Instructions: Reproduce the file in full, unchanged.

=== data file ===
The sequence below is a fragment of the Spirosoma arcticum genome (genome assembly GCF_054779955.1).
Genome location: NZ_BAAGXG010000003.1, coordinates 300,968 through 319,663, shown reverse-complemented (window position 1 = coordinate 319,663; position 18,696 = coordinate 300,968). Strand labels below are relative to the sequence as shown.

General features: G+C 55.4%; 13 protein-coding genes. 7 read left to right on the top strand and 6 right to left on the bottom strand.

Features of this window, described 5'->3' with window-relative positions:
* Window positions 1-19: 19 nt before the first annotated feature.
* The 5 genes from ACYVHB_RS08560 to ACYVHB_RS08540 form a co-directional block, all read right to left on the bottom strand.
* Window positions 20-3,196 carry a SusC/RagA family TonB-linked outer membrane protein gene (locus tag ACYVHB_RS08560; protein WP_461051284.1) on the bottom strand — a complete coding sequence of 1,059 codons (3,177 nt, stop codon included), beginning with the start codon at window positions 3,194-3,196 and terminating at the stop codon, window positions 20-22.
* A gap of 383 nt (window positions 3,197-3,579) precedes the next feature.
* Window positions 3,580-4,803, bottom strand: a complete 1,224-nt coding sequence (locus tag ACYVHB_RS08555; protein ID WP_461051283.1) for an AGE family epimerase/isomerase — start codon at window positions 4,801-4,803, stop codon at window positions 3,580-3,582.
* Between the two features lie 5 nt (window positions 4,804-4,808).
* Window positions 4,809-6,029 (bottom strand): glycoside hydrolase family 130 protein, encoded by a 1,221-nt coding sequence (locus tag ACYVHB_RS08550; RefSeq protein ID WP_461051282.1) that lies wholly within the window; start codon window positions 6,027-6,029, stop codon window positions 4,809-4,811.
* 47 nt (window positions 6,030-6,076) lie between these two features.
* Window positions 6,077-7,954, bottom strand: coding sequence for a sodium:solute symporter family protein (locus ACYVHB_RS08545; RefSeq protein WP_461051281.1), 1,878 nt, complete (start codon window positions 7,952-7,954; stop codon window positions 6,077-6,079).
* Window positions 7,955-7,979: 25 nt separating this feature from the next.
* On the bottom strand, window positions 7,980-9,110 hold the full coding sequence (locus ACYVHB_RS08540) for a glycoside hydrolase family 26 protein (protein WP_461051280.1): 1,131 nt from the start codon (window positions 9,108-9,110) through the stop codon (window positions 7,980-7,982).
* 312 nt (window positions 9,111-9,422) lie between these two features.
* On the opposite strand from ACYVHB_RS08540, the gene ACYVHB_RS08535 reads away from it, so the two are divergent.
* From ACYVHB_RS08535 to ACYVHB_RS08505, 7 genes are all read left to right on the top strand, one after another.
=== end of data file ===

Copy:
The sequence below is a fragment of the Spirosoma arcticum genome (genome assembly GCF_054779955.1).
Genome location: NZ_BAAGXG010000003.1, coordinates 300,968 through 319,663, shown reverse-complemented (window position 1 = coordinate 319,663; position 18,696 = coordinate 300,968). Strand labels below are relative to the sequence as shown.

General features: G+C 55.4%; 13 protein-coding genes. 7 read left to right on the top strand and 6 right to left on the bottom strand.

Features of this window, described 5'->3' with window-relative positions:
* Window positions 1-19: 19 nt before the first annotated feature.
* The 5 genes from ACYVHB_RS08560 to ACYVHB_RS08540 form a co-directional block, all read right to left on the bottom strand.
* Window positions 20-3,196 carry a SusC/RagA family TonB-linked outer membrane protein gene (locus tag ACYVHB_RS08560; protein WP_461051284.1) on the bottom strand — a complete coding sequence of 1,059 codons (3,177 nt, stop codon included), beginning with the start codon at window positions 3,194-3,196 and terminating at the stop codon, window positions 20-22.
* A gap of 383 nt (window positions 3,197-3,579) precedes the next feature.
* Window positions 3,580-4,803, bottom strand: a complete 1,224-nt coding sequence (locus tag ACYVHB_RS08555; protein ID WP_461051283.1) for an AGE family epimerase/isomerase — start codon at window positions 4,801-4,803, stop codon at window positions 3,580-3,582.
* Between the two features lie 5 nt (window positions 4,804-4,808).
* Window positions 4,809-6,029 (bottom strand): glycoside hydrolase family 130 protein, encoded by a 1,221-nt coding sequence (locus tag ACYVHB_RS08550; RefSeq protein ID WP_461051282.1) that lies wholly within the window; start codon window positions 6,027-6,029, stop codon window positions 4,809-4,811.
* 47 nt (window positions 6,030-6,076) lie between these two features.
* Window positions 6,077-7,954, bottom strand: coding sequence for a sodium:solute symporter family protein (locus ACYVHB_RS08545; RefSeq protein WP_461051281.1), 1,878 nt, complete (start codon window positions 7,952-7,954; stop codon window positions 6,077-6,079).
* Window positions 7,955-7,979: 25 nt separating this feature from the next.
* On the bottom strand, window positions 7,980-9,110 hold the full coding sequence (locus ACYVHB_RS08540) for a glycoside hydrolase family 26 protein (protein WP_461051280.1): 1,131 nt from the start codon (window positions 9,108-9,110) through the stop codon (window positions 7,980-7,982).
* 312 nt (window positions 9,111-9,422) lie between these two features.
* On the opposite strand from ACYVHB_RS08540, the gene ACYVHB_RS08535 reads away from it, so the two are divergent.
* From ACYVHB_RS08535 to ACYVHB_RS08505, 7 genes are all read left to right on the top strand, one after another.